Same story, different subjects

This isn’t a new phenomenon. In the aftermath of the two world wars, millions of people were forced to leave their homelands in search of new lives in foreign countries.There was thus a desperate need to regulate the refugee system.

Negotiations between Western powers started with the League of Nations in 1921 and eventually gave birth to the Convention Relating to the Status of Refugees — or the 1951 Refugee convention — 30 years later.

The convention defines refugees as someone who is “unable or unwilling to return to their country of origin owing to a well-founded fear of being persecuted for reasons of race, religion, nationality, membership of a particular social group, or political opinion.” Importantly, the convention clarifies that subject to specific exceptions, refugees should not be penalised for their illegal entry or stay in a country. This recognises that in order to seek asylum, refugees may end up breaching immigration rules.

Moreover, the convention requires host countries to give migrants employment opportunities, housing (subject to control by public authorities), public education and even a share in rationing if the need arises. It also codifies the principle of non-refoulement. This means that a refugee cannot be expelled or returned to a country where they face threats to their life and freedom.

But that is precisely what seems to be happening today. In 2022, the UK government introduced a scheme through which illegal immigrants and asylum seekers would be relocated to Rwanda. And now, the new bill also states that illegal migrants must be deported.

European governments contend that these measures are necessary to curb illegal immigration. Italian officials claim that the migrant crisis has reached unsustainable levels and is threatening infrastructure. The UNHCR, the United Nations refugee agency, estimates that over 100,000 people arrived in Italy by boat in 2022 alone. This is despite the fact that more than 50,000 people have died attempting to reach safer shores since 2014.

Map shows the regions where migrants have died while attempting to reach safer shores since 2014. — Courtesy International Organisation for Migration

 

No one denies there is a serious problem. The difference arises in the search for a solution. Does it lie in offering safe shores or the mouth of a shark?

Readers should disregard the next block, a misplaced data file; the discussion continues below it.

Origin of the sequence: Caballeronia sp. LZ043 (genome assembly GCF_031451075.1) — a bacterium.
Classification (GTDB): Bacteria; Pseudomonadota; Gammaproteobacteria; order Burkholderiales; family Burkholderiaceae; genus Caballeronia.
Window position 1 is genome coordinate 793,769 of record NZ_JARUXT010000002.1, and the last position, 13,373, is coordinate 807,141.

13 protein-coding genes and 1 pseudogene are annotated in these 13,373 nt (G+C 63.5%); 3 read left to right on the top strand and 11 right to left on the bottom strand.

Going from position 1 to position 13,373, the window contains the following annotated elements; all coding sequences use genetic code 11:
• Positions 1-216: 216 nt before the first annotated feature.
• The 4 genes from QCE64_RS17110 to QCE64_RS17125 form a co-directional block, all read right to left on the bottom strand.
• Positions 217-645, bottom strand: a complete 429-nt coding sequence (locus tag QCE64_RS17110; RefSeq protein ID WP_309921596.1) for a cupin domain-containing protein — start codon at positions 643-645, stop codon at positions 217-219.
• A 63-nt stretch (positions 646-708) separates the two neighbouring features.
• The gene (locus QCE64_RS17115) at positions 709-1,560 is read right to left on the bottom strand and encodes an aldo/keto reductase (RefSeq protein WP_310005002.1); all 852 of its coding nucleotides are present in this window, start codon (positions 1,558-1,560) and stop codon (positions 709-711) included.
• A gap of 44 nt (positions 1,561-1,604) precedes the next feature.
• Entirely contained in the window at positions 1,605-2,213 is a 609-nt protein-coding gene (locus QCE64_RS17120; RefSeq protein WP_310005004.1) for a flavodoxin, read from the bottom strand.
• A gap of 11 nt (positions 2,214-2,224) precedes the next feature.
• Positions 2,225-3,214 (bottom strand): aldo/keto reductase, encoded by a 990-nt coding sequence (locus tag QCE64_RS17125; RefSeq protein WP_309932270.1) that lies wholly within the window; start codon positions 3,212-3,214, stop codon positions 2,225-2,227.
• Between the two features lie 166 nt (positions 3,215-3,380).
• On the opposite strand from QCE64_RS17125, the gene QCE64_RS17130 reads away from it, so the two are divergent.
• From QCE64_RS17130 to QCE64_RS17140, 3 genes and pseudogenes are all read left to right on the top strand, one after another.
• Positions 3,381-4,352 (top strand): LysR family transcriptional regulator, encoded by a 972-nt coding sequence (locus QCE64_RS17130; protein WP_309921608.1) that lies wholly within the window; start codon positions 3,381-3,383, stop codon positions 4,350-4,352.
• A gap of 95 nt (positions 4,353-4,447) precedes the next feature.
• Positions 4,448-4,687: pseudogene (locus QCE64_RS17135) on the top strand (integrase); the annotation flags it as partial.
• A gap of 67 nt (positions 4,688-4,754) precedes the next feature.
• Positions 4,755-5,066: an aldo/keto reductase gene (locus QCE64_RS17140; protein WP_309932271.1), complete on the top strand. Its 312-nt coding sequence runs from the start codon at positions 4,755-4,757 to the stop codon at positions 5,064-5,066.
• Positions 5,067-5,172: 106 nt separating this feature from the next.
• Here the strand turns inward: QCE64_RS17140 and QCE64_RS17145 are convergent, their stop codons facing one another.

The irony is that when the world was faced with a refugee crisis in the last century, governments joined hands to protect refugees by entering into the Refugee Convention. This time too, governments are passing laws — just of another variety. While the objective then was to protect and promote fundamental human rights, the objective now is to prevent them.

Let me leave you with an image that shook the world. It’s from 2015. A lifeless three-year-old boy in a red T-shirt and blue shorts lying head down on a beach in Turkey. He was on a boat trying to flee his homeland after a civil war broke out between insurgents and Kurdish forces. By that time, approximately 250,000 had been killed in Syria and millions had been displaced. What choice did he have?

Related Posts

16

Apr
Print Media

Concessions, debt & reforms

By Riaz Riazuddin Published in Dawn on April 16, 2024 THE FBR had been publishing its Tax Expenditure Report since 2020. Each report estimates the ‘tax expenditure’, ie, the tax foregone or the revenue loss because of the built-in tax concessions and exemptions in our federal tax laws. Such concessions are legally doled out to various power […]

15

Apr
Print Media

Time to act is now

By Stefan Dercon Published in Dawn on April 09, 2024 OVER the last three decades, including as the chief economic adviser for the UK’s development work, I have witnessed economic transformation across large parts of the developing world. This transformation manifested itself in various forms, such as rapid income rises of Ghanaian farm workers, education access for[…]